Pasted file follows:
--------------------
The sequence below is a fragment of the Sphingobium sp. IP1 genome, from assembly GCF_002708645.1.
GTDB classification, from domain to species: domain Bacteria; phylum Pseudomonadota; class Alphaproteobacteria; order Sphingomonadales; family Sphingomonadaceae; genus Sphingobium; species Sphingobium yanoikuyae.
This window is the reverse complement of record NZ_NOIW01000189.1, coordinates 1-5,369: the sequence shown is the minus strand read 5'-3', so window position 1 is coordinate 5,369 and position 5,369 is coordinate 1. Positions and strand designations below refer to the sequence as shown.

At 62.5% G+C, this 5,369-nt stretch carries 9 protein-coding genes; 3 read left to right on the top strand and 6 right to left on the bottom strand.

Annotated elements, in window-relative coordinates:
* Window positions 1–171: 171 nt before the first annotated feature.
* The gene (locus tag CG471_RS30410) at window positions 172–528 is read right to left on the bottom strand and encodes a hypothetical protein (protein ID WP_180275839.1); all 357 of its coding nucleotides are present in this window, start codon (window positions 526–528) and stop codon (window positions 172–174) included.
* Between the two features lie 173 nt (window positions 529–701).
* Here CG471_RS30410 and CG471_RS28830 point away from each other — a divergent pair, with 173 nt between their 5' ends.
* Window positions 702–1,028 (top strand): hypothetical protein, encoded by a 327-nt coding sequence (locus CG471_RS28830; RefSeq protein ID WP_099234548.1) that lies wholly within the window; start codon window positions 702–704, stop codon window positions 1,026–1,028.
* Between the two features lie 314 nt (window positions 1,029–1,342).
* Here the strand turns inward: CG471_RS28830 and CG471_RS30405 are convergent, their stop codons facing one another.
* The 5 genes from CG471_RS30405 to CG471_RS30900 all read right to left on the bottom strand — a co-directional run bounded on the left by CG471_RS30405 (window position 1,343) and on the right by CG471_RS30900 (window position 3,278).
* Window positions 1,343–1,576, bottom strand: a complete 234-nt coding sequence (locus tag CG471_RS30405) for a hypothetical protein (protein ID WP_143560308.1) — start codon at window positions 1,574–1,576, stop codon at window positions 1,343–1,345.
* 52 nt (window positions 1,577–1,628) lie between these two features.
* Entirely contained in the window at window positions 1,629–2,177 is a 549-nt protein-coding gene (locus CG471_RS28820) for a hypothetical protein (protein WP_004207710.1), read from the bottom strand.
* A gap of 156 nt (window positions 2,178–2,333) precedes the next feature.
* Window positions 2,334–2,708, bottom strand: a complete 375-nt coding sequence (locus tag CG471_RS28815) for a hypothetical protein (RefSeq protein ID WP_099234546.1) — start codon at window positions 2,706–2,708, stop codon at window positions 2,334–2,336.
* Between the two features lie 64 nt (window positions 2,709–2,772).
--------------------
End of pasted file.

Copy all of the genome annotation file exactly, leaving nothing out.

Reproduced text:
The sequence below is a fragment of the Sphingobium sp. IP1 genome, from assembly GCF_002708645.1.
GTDB classification, from domain to species: domain Bacteria; phylum Pseudomonadota; class Alphaproteobacteria; order Sphingomonadales; family Sphingomonadaceae; genus Sphingobium; species Sphingobium yanoikuyae.
This window is the reverse complement of record NZ_NOIW01000189.1, coordinates 1-5,369: the sequence shown is the minus strand read 5'-3', so window position 1 is coordinate 5,369 and position 5,369 is coordinate 1. Positions and strand designations below refer to the sequence as shown.

At 62.5% G+C, this 5,369-nt stretch carries 9 protein-coding genes; 3 read left to right on the top strand and 6 right to left on the bottom strand.

Annotated elements, in window-relative coordinates:
* Window positions 1–171: 171 nt before the first annotated feature.
* The gene (locus tag CG471_RS30410) at window positions 172–528 is read right to left on the bottom strand and encodes a hypothetical protein (protein ID WP_180275839.1); all 357 of its coding nucleotides are present in this window, start codon (window positions 526–528) and stop codon (window positions 172–174) included.
* Between the two features lie 173 nt (window positions 529–701).
* Here CG471_RS30410 and CG471_RS28830 point away from each other — a divergent pair, with 173 nt between their 5' ends.
* Window positions 702–1,028 (top strand): hypothetical protein, encoded by a 327-nt coding sequence (locus CG471_RS28830; RefSeq protein ID WP_099234548.1) that lies wholly within the window; start codon window positions 702–704, stop codon window positions 1,026–1,028.
* Between the two features lie 314 nt (window positions 1,029–1,342).
* Here the strand turns inward: CG471_RS28830 and CG471_RS30405 are convergent, their stop codons facing one another.
* The 5 genes from CG471_RS30405 to CG471_RS30900 all read right to left on the bottom strand — a co-directional run bounded on the left by CG471_RS30405 (window position 1,343) and on the right by CG471_RS30900 (window position 3,278).
* Window positions 1,343–1,576, bottom strand: a complete 234-nt coding sequence (locus tag CG471_RS30405) for a hypothetical protein (protein ID WP_143560308.1) — start codon at window positions 1,574–1,576, stop codon at window positions 1,343–1,345.
* 52 nt (window positions 1,577–1,628) lie between these two features.
* Entirely contained in the window at window positions 1,629–2,177 is a 549-nt protein-coding gene (locus CG471_RS28820) for a hypothetical protein (protein WP_004207710.1), read from the bottom strand.
* A gap of 156 nt (window positions 2,178–2,333) precedes the next feature.
* Window positions 2,334–2,708, bottom strand: a complete 375-nt coding sequence (locus tag CG471_RS28815) for a hypothetical protein (RefSeq protein ID WP_099234546.1) — start codon at window positions 2,706–2,708, stop codon at window positions 2,334–2,336.
* Between the two features lie 64 nt (window positions 2,709–2,772).